It will default to the global setting of $IPC::Cmd::VERBOSE , which by default is 0.

  • buffer

    This will hold all the output of a command. It needs to be a reference to a scalar. Note that this will hold both the STDOUT and STDERR messages, and you have no way of telling which is which. If you require this distinction, run the run command in list context and inspect the individual buffers.

    Of course, this requires that the underlying call supports buffers. See the note on buffers right above.

  • timeout

    Sets the maximum time the command is allowed to run before aborting, using the built-in alarm() call. If the timeout is triggered, the errorcode in the return value will be set to an object of the IPC::Cmd::TimeOut class. See the errorcode section below for details.

    Defaults to 0 , meaning no timeout is set.

run will return a simple true or false when called in scalar context. In list context, you will be returned a list of the following items:

  • success

    A simple boolean indicating if the command executed without errors or not.

  • error message

    If the first element of the return value (success) was 0, then some error occurred. This second element is the error message the command you requested exited with, if available. This is generally a pretty printed value of $? or $@ . See perldoc perlvar for details on what they can contain. If the error was a timeout, the error message will be prefixed with the string IPC::Cmd::TimeOut , the timeout class.

  • full_buffer

    This is an arrayreference containing all the output the command generated. Note that buffers are only available if you have IPC::Run installed, or if your system is able to work with IPC::Open3 -- See below). This element will be undef if this is not the case.

  • out_buffer

    This is an arrayreference containing all the output sent to STDOUT the command generated. Note that buffers are only available if you have IPC::Run installed, or if your system is able to work with IPC::Open3 -- See below). This element will be undef if this is not the case.

  • error_buffer

    This is an arrayreference containing all the output sent to STDERR the command generated. Note that buffers are only available if you have IPC::Run installed, or if your system is able to work with IPC::Open3 -- See below). This element will be undef if this is not the case.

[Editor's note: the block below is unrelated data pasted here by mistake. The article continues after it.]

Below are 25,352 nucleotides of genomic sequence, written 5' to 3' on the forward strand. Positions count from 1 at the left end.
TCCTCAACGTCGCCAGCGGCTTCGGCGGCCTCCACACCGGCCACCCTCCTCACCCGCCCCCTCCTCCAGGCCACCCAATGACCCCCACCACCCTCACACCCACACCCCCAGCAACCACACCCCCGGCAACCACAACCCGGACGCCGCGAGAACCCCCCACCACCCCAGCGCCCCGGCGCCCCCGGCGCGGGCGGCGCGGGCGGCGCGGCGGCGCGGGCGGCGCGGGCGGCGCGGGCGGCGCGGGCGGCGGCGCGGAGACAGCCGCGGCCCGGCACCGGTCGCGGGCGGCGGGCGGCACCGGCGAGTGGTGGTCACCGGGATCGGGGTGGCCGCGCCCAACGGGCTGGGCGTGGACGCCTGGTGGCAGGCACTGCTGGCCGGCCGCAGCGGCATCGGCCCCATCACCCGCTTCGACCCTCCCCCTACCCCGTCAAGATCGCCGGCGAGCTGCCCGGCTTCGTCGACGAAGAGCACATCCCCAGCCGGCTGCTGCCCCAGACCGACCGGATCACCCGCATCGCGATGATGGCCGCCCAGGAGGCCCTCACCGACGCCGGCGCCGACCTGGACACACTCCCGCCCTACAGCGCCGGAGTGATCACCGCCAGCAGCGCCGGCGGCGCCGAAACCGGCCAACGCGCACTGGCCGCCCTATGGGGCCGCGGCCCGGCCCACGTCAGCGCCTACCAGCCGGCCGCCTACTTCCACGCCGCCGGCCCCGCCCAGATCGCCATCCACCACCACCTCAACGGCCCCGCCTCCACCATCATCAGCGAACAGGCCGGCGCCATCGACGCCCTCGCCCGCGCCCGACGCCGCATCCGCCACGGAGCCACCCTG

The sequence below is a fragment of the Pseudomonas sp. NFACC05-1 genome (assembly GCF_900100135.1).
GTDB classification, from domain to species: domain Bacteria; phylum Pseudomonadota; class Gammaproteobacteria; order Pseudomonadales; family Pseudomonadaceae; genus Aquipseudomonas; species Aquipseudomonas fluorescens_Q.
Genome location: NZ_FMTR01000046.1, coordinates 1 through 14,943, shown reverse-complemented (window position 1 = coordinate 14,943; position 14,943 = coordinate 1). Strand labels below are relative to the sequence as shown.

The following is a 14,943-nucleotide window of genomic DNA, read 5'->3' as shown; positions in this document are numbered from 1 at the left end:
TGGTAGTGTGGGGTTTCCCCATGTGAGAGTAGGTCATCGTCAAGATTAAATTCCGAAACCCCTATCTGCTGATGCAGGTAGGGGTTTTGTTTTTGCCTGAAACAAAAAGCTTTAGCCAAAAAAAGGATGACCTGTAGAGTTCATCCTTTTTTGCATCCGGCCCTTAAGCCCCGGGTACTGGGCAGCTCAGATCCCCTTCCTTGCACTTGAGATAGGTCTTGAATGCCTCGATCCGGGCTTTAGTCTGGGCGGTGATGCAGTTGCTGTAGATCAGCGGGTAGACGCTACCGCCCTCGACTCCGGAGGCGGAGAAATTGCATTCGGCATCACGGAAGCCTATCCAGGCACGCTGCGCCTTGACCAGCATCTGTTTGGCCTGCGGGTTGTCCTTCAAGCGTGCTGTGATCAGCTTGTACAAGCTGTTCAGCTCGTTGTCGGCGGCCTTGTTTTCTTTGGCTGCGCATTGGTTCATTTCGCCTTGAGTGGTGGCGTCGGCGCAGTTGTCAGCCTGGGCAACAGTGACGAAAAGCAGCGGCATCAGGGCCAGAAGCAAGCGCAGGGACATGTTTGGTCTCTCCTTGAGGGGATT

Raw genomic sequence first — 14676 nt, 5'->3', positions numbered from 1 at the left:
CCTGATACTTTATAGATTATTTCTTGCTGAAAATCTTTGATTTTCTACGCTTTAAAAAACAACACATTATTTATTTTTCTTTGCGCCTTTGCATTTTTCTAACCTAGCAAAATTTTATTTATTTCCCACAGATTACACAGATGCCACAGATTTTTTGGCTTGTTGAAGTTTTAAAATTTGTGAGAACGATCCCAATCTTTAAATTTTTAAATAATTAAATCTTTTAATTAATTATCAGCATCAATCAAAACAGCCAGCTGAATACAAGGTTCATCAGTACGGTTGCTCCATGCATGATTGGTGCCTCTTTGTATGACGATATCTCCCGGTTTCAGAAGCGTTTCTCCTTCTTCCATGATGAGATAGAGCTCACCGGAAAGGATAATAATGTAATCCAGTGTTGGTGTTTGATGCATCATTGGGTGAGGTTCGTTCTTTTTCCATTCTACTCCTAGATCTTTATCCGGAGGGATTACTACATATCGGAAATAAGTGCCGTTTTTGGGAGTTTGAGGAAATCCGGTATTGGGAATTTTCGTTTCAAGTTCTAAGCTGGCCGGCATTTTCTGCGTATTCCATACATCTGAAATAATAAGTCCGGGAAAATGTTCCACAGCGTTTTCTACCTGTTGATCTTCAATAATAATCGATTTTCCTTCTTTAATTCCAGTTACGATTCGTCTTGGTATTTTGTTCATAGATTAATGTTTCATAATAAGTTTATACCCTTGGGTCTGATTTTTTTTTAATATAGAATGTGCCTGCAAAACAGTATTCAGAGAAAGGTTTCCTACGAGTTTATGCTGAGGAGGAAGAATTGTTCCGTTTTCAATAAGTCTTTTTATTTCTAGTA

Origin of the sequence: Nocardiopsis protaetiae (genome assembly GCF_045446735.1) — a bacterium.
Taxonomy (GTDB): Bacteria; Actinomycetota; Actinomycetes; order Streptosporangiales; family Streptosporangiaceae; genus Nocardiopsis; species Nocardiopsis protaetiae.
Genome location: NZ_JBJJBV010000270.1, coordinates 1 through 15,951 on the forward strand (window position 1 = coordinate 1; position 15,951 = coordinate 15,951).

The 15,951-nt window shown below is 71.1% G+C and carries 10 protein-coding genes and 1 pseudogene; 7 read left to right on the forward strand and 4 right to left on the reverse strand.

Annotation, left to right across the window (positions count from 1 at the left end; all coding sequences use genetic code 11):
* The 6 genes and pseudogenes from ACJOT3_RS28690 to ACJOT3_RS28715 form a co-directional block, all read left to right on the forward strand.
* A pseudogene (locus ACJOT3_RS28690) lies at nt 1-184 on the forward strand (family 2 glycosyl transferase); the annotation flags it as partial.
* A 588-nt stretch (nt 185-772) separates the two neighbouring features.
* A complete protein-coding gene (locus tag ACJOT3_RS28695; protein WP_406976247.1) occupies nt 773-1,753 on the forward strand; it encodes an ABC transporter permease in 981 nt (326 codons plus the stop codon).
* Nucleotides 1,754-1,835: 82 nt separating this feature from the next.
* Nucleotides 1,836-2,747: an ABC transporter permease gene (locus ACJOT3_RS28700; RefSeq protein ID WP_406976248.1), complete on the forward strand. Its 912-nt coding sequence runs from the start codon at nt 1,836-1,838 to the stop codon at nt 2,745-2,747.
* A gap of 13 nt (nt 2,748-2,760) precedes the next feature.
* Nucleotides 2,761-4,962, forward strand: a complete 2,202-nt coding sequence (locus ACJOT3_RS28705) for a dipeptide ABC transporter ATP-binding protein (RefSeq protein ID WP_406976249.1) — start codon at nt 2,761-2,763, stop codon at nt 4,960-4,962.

See the HOW IT WORKS Section below to see how IPC::Cmd decides what modules or function calls to use when issuing a command.

$hashref = run_forked( command => COMMAND, { child_stdin => SCALAR, timeout => DIGIT, stdout_handler => CODEREF, stderr_handler => CODEREF} );

run_forked is used to execute some program, optionally feed it with some input, get its return code and output (both stdout and stderr into seperate buffers). In addition it allows to terminate the program which take too long to finish.

The important and distinguishing feature of run_forked is execution timeout which at first seems to be quite a simple task but if you think that the program which you're spawning might spawn some children itself (which in their turn could do the same and so on) it turns out to be not a simple issue.

run_forked is designed to survive and successfully terminate almost any long running task, even a fork bomb in case your system has the resources to survive during given timeout.

This is achieved by creating separate watchdog process which spawns the specified program in a separate process session and supervises it: optionally feeds it with input, stores its exit code, stdout and stderr, terminates it in case it runs longer than specified.